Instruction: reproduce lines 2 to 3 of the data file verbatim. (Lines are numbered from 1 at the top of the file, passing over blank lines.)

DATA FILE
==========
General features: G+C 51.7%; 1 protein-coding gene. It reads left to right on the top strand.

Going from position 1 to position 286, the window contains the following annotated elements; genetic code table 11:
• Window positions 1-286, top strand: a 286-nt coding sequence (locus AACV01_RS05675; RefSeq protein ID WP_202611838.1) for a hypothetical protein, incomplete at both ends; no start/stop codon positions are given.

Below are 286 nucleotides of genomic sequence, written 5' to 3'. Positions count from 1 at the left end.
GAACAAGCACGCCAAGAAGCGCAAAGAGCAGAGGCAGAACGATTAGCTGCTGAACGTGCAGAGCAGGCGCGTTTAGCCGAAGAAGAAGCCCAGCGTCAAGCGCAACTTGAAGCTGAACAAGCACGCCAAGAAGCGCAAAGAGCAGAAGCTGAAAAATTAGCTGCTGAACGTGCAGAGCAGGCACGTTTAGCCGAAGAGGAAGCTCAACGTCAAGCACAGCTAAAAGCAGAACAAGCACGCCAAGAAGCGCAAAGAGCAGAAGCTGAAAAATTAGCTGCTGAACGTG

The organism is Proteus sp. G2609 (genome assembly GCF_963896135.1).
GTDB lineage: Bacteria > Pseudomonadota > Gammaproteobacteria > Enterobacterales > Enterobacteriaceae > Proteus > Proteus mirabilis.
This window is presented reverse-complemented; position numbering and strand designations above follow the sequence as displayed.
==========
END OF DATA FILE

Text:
Going from position 1 to position 286, the window contains the following annotated elements; genetic code table 11:
• Window positions 1-286, top strand: a 286-nt coding sequence (locus AACV01_RS05675; RefSeq protein ID WP_202611838.1) for a hypothetical protein, incomplete at both ends; no start/stop codon positions are given.